With the right reader, one can actually read those values, seeing what the computer sees.
From there one can determine whether the cat is bad or an o2 sensor is not working.
There could even be an underlying problem that causes this to be thrown, unrelated to a bad sensors or CAT.

It would be difficult to help you without you having that capability in your hands.
This may be obvious but you need a mechanic that’s capable of properly diagnosing issues like this.
Perhaps people on the following forum can steer you towards a mechanic in your area that knows the intricacies of these sorts of problems, along with Subarus:

That is about the hardest code to troubleshoot that you can get. Most mechanics jump on the cat and that usually does not fix the problem. The first thing to look for is a leak in the exhaust system anywhere before the second O2 sensor. I have successfully fixed one of these by changing the second O2 sensor, but you have to get one from the dealer and they have to make sure it matches your VIN number.

Note: Premium gas is higher octane (which means it burns slower) and will function better for high compression engines. It will not function better in lower compression engines where you don’t need it.

Thanks everyone. I had the exhaust system replaced less than a year ago - just dug up the receipt because I couldn’t remember how long ago the work was done. I also found the warranty for the catalytic converter and it looks like it is still covered. As far as I can tell, the O2 sensors weren’t replaced -is that not a standard thing to replace along with muffler/cc etc?

Usually when they replace the CAT they replace the O2 sensors as well but more often than not, this is out of convenience to get the code to go away. That, and they can charge more.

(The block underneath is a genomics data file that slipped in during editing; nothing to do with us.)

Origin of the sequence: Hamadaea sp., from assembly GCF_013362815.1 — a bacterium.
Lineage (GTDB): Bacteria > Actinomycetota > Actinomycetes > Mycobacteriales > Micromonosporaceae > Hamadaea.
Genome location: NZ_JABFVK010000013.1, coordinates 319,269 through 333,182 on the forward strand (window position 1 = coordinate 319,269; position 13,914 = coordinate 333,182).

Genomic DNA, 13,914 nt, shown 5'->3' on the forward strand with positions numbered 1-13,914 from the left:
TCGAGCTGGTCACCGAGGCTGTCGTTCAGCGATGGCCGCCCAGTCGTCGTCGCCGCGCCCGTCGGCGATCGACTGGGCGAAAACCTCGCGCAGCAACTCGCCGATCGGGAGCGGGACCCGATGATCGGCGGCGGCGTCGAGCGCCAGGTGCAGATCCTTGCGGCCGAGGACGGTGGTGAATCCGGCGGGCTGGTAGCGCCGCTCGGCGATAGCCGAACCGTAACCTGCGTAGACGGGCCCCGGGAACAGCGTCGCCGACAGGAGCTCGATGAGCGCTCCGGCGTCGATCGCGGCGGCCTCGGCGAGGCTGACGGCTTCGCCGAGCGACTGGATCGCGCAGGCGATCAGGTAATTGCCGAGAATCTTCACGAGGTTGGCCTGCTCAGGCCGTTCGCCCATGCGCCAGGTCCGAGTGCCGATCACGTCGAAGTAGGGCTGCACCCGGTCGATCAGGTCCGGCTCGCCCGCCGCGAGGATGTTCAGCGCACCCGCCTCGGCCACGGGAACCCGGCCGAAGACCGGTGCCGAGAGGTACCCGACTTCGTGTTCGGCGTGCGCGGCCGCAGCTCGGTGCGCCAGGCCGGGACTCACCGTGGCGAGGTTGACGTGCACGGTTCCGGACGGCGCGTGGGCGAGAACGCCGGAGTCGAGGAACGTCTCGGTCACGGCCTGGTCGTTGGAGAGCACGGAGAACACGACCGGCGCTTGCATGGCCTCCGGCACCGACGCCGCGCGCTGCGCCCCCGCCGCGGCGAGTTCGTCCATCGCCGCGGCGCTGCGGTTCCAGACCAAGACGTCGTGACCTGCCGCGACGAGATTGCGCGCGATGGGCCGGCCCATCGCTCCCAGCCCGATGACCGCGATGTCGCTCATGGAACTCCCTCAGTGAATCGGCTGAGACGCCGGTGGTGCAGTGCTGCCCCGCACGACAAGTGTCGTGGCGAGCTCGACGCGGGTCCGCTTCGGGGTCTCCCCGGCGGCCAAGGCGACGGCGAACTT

Again, it could be that you’re having some underlying problem that happens to throw this code. It takes a bit more investigating to be sure.
If you do end up having some other problem, you could replace the O2 sensors and have the same problem pop up a couple of months from now if the underlying problem isn’t fixed.

The code means too much raw gas is getting to the cat, and perhaps past the cat. The air/fuel mixture is too rich. This could be an ignition system (plugs, wires, timing, computer control), low compression, poorly adjusted valves all will contribute to less than complete combustion.

Or, the cat could be worn out. Since it is a new cat, likely not the cat. How much to diagnose and fix? Seems like those that have tried previously have taken the “replace parts” and hope route.

Are you confident in your mechanic, or shop? Perhaps a new independent shop with extensive Subaru experience? Or, a different Subaru dealer than the one used if you like dealer service depts.

A subtle misfire for whatever reason on even one cylinder could cause that code to appear and the symptoms that you list.

Does this car have the original spark plugs in it?

The car had a 60K tune up when the head gasket was replaced just this past Feb. Spark plugs were changed at the time. Interestingly enough, while digging through my receipts I found one receipt from 2006 that mentioned the engine light being on and the gas cap being replaced as a fix. That receipt mentions both code 0442 and 0440.

I might start with the dealer although the catalytic converter was replaced by the local mechanic. Not sure who I trust the most, or the least. I just don’t want an endless series of repairs that don’t fix the problem, but this looks like it may be one of those. Still wish I had my Toyota!